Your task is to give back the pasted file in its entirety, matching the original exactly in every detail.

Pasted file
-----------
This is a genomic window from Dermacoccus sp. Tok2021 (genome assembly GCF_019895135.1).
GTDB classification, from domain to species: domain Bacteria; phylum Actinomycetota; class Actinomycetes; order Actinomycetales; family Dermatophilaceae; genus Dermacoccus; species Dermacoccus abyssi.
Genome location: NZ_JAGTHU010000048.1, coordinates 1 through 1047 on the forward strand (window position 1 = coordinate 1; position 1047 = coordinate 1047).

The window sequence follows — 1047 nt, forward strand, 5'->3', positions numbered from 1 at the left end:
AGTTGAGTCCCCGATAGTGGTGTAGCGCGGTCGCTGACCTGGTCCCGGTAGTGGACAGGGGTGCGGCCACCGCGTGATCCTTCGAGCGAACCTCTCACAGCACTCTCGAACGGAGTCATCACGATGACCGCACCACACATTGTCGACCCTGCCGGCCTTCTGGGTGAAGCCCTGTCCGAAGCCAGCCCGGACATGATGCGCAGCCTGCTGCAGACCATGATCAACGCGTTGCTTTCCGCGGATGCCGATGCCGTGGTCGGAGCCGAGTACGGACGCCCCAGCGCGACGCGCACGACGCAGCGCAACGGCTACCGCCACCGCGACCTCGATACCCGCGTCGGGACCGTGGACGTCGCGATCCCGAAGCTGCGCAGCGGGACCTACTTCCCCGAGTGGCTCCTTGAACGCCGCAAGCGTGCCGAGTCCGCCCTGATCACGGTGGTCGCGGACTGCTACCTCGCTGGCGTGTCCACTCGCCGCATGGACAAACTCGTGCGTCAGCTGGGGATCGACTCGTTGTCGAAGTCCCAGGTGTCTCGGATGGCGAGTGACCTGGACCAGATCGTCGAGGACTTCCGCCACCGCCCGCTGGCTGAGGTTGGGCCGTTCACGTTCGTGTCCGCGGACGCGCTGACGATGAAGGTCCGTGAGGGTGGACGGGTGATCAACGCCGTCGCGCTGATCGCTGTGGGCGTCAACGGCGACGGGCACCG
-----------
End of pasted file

This is a genomic window from Dermacoccus sp. Tok2021 (genome assembly GCF_019895135.1).
GTDB classification, from domain to species: domain Bacteria; phylum Actinomycetota; class Actinomycetes; order Actinomycetales; family Dermatophilaceae; genus Dermacoccus; species Dermacoccus abyssi.
Genome location: NZ_JAGTHU010000048.1, coordinates 1 through 1047 on the forward strand (window position 1 = coordinate 1; position 1047 = coordinate 1047).

The window sequence follows — 1047 nt, forward strand, 5'->3', positions numbered from 1 at the left end:
AGTTGAGTCCCCGATAGTGGTGTAGCGCGGTCGCTGACCTGGTCCCGGTAGTGGACAGGGGTGCGGCCACCGCGTGATCCTTCGAGCGAACCTCTCACAGCACTCTCGAACGGAGTCATCACGATGACCGCACCACACATTGTCGACCCTGCCGGCCTTCTGGGTGAAGCCCTGTCCGAAGCCAGCCCGGACATGATGCGCAGCCTGCTGCAGACCATGATCAACGCGTTGCTTTCCGCGGATGCCGATGCCGTGGTCGGAGCCGAGTACGGACGCCCCAGCGCGACGCGCACGACGCAGCGCAACGGCTACCGCCACCGCGACCTCGATACCCGCGTCGGGACCGTGGACGTCGCGATCCCGAAGCTGCGCAGCGGGACCTACTTCCCCGAGTGGCTCCTTGAACGCCGCAAGCGTGCCGAGTCCGCCCTGATCACGGTGGTCGCGGACTGCTACCTCGCTGGCGTGTCCACTCGCCGCATGGACAAACTCGTGCGTCAGCTGGGGATCGACTCGTTGTCGAAGTCCCAGGTGTCTCGGATGGCGAGTGACCTGGACCAGATCGTCGAGGACTTCCGCCACCGCCCGCTGGCTGAGGTTGGGCCGTTCACGTTCGTGTCCGCGGACGCGCTGACGATGAAGGTCCGTGAGGGTGGACGGGTGATCAACGCCGTCGCGCTGATCGCTGTGGGCGTCAACGGCGACGGGCACCG